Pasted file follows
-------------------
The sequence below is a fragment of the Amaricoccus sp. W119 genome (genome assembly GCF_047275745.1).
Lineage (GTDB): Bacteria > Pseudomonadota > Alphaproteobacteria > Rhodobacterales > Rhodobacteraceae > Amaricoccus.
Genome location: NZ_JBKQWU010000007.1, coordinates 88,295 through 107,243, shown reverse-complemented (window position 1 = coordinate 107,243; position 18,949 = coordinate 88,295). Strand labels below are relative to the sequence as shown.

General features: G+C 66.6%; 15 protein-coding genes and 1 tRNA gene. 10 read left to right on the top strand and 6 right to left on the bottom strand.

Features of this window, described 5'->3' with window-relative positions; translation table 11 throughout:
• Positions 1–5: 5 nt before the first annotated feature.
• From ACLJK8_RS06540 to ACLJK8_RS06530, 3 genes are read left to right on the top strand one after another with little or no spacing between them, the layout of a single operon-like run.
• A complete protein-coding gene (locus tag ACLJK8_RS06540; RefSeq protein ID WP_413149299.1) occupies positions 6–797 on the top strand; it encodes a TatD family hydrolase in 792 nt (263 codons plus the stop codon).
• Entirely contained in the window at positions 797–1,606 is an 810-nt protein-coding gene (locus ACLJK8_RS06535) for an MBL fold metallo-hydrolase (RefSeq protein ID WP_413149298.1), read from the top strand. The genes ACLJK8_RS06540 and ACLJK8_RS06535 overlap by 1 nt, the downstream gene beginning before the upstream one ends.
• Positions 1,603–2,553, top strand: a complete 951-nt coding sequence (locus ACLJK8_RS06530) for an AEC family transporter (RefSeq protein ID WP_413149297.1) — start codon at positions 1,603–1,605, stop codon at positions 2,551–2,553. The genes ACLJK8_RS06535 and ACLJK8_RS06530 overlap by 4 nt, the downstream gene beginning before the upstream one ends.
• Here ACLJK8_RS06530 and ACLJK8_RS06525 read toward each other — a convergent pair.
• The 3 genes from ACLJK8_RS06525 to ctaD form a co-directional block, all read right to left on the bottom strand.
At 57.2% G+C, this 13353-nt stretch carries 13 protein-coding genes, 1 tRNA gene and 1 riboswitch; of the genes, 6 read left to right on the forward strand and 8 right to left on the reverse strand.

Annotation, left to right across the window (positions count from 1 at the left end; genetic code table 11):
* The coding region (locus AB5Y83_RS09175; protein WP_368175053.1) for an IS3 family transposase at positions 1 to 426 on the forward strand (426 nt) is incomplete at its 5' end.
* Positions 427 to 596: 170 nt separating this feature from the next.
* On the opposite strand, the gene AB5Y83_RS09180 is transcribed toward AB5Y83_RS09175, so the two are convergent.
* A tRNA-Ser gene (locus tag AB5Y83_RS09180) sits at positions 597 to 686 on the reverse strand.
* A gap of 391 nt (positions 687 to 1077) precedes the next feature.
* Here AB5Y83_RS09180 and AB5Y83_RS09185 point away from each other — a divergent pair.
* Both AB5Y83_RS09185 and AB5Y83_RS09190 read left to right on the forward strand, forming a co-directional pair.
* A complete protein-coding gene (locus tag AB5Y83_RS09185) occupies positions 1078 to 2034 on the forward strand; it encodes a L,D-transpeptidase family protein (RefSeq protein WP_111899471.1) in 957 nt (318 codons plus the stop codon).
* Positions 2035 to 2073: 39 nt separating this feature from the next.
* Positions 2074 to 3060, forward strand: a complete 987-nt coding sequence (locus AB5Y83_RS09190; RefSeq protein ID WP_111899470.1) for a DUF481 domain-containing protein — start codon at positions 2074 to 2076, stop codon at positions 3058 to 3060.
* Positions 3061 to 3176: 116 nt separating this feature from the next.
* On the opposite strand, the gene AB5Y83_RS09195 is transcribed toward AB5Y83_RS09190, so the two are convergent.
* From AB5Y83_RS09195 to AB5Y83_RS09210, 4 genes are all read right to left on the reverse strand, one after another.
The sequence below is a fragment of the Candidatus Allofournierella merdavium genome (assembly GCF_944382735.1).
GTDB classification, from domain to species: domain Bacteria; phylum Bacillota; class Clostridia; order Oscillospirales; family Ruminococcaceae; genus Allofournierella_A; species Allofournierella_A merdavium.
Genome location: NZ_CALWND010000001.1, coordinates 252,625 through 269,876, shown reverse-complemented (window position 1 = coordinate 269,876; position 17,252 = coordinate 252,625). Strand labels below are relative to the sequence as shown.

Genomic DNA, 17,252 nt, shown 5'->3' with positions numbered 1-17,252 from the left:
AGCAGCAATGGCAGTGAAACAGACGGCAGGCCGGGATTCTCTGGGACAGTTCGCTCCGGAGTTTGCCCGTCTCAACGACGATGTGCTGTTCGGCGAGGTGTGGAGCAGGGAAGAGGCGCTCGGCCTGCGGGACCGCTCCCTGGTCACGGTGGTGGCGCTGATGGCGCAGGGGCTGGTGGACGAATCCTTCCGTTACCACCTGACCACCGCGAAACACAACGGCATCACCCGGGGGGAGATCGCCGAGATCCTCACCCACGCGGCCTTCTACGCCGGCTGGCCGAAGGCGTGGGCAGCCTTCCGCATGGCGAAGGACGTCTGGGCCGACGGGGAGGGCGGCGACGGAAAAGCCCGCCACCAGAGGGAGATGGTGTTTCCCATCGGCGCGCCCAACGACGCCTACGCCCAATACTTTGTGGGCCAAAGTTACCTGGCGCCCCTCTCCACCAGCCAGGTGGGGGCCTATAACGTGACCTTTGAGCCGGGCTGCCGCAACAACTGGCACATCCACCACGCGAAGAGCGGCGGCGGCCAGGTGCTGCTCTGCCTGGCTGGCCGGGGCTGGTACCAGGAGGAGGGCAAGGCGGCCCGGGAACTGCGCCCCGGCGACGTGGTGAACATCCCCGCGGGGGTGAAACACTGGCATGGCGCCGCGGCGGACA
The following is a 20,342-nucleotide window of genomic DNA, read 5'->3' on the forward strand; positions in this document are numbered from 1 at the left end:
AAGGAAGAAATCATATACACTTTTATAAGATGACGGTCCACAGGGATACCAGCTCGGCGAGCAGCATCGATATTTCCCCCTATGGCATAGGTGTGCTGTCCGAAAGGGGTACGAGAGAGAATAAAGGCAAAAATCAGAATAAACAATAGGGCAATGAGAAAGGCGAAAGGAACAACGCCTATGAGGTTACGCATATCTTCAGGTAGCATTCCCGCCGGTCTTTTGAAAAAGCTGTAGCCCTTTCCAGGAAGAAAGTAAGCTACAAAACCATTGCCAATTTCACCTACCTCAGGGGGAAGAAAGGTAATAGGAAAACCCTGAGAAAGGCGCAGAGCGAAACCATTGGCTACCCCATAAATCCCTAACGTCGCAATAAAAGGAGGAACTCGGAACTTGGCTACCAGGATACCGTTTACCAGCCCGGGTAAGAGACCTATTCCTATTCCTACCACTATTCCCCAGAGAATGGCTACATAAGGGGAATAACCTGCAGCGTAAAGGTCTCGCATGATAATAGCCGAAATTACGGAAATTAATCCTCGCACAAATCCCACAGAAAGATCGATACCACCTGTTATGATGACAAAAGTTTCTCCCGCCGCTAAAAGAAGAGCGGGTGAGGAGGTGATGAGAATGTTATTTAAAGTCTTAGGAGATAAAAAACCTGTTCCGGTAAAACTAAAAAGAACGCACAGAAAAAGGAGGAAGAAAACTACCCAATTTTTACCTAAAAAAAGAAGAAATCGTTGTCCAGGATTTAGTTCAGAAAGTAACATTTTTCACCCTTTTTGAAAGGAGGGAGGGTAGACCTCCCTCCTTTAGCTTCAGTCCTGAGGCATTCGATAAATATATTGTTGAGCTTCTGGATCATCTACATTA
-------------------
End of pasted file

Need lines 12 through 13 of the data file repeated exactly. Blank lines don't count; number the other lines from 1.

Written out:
• The 3 genes from ACLJK8_RS06525 to ctaD form a co-directional block, all read right to left on the bottom strand.
At 57.2% G+C, this 13353-nt stretch carries 13 protein-coding genes, 1 tRNA gene and 1 riboswitch; of the genes, 6 read left to right on the forward strand and 8 right to left on the reverse strand.